If you’re welcoming a new puppy into your home, you are going to have to prepare. Failure to puppy proof your home can endanger your new puppy and things like furniture, charger cables, shoes, etc. Luckily, we have a quick and easy puppy proofing checklist so you can focus less on protecting your house and more on playing with your new pup:
Pick Up Small Objects
Puppies will put anything in their mouths, and we mean ANYTHING. This is why it is so important to pick up tiny objects like coins, jewelry, rubber bands, tacks, paperclips, etc. from the floor. You don’t want your new pup to choke, so make sure the floors are free from all those pesky choking hazards.
You don’t want your dog becoming Oscar the Grouch, and trust us they will if given the chance. Because of puppies’ intense curiosity, they are tempted to rummage through anything they can get their hands on, and quite frankly, the nastier the smell, the more curious they’ll be. Using tall trash cans with lids or gating off areas with the trash cans will save your dog from an upset tummy or worse.
Cover your Cords
Electricity is a huge part of many people’s daily lives, but all those cords are just chew toys in the eyes of your dog. Not only will your dog ruin those cords, they could possibly get electrocuted if the cords are plugged in. It can be a pain to constantly plug cords in and out, so we recommend utilizing cord protectors that your pup can’t chew through. Don’t forget to protect any cords you have in your yard too!
Hide Cleaning Supplies
Puppies can’t tell when a substance is going to be poisonous, so cleaning chemicals can pose a real threat to them. Make sure you keep all cleaning supplies in high cabinets or put them behind doors with childproof locks. You should also ensure that the puppy is kept in a separate room when you clean so the vapors don’t affect them.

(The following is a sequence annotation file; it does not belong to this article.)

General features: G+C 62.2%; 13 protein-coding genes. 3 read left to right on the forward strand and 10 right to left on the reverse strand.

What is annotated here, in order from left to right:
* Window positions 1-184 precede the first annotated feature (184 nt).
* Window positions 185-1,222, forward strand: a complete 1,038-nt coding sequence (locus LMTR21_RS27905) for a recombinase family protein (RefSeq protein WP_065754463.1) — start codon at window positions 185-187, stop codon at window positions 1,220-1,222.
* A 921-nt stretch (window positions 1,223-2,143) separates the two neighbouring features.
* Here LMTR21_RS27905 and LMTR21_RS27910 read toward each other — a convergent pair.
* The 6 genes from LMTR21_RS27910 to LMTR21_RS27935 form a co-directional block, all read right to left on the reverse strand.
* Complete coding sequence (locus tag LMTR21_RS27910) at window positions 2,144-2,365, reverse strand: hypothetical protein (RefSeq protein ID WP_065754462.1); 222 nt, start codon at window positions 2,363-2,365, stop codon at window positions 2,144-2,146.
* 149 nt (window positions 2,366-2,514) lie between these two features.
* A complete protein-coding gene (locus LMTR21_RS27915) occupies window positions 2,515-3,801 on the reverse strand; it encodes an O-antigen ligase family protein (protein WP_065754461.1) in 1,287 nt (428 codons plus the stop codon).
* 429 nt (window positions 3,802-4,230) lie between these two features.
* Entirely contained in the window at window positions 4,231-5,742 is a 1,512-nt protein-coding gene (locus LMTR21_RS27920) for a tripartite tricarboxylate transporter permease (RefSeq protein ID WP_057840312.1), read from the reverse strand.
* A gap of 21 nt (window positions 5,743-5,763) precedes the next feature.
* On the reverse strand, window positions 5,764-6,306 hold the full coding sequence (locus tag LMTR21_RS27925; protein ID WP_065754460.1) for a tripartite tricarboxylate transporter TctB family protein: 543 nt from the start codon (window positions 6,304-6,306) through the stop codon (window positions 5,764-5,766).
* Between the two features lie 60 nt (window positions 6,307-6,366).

Dora, pictured thought we meant she should hide… but we spotted her cute little tail and paws.
Like cleaning supplies, medicines can be very poisonous to dogs. Make sure all your medicine is kept away from the counters where dogs can possibly jump up to. Even if the bottles have a childproof lid, it is easier to just keep all the medicine high up in a cabinet and not risk your puppy getting into it.
Close the Toilet Lid
You should be regularly filling your dog’s water bowl to make sure they don’t get thirsty. If you don’t they may look for any water they can find which usually means the toilet. In some cases, they may even fall into the toilet when trying to get a drink, so just keep the lid closed to have a little more peace of mind.
Secure Blind Cords
If you have blinds you likely have a cord that moves the blinds up or down. There is a chance that these can get tangled around the puppy’s neck and hang them. Unfortunately, puppies don’t always have the best sense of self-preservation, so you have to reduce the dangers around you whenever you can. Try and put the cords up high enough your dog can’t get to them.
Keep Windows and Doors Closed
Puppies roaming around the neighborhood freely is just a recipe for disaster, so you need to be really careful to secure doors and windows so they can’t perform a great escape.
Hide Sharp Objects
You are probably tired of hearing about how much you have to hide from your puppy (welcome to pup parenthood!) but you also need to hide sharp objects from your pup. This includes knives, scissors, razor blades, saws, etc.
Move Poisonous Houseplants
Are you a plant person? Does your home look like a lush forest? Unfortunately, some of those plants may be poisonous to your pup! You may need to get rid of some of your plant life or at least move it to higher ground so your pup won’t eat some toxic leaves.
Protect Your Prized Possessions
Since this is such a delicate time for learning, make the lessons come easier for yourself and your dog by putting away some of your most cherished items out of the equation. Secure them by placing them in a closet or shed for a few months until the puppy is familiar with the house’s ground rules. It will save you some sanity!
Create A Safe Space For Puppy
Please give yourself a little hand by considering a puppy playpen to help keep them under watch within the house. Slowly build up their freedom to patrol the rest of the home, and until then have a place where they can be safe and comfortable when you can’t supervise them.
Most of these are pretty straightforward, but it’s always worth triple-checking your home as curiosity also strikes extremely energetic puppies.
The bottom line: It’s about gradually introducing your dog to the new territory in a way that keeps pets safe. Do you have any suggestions for pet-proofing your home? Share your craziest puppy stories in the comments below!